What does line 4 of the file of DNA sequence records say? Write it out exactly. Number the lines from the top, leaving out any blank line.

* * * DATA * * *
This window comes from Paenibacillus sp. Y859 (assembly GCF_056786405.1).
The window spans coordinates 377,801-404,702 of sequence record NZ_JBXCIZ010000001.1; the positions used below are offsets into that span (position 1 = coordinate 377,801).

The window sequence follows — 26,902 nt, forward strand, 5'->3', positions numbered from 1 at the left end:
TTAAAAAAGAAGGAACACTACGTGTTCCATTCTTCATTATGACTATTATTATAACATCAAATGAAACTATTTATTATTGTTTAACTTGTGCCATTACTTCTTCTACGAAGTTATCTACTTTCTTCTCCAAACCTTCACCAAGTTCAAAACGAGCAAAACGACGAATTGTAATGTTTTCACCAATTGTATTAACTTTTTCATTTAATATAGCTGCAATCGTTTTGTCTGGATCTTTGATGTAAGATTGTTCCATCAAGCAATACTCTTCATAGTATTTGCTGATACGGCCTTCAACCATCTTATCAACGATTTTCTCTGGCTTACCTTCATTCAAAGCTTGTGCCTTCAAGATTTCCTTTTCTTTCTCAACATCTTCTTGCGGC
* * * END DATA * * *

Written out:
TTAAAAAAGAAGGAACACTACGTGTTCCATTCTTCATTATGACTATTATTATAACATCAAATGAAACTATTTATTATTGTTTAACTTGTGCCATTACTTCTTCTACGAAGTTATCTACTTTCTTCTCCAAACCTTCACCAAGTTCAAAACGAGCAAAACGACGAATTGTAATGTTTTCACCAATTGTATTAACTTTTTCATTTAATATAGCTGCAATCGTTTTGTCTGGATCTTTGATGTAAGATTGTTCCATCAAGCAATACTCTTCATAGTATTTGCTGATACGGCCTTCAACCATCTTATCAACGATTTTCTCTGGCTTACCTTCATTCAAAGCTTGTGCCTTCAAGATTTCCTTTTCTTTCTCAACATCTTCTTGCGGC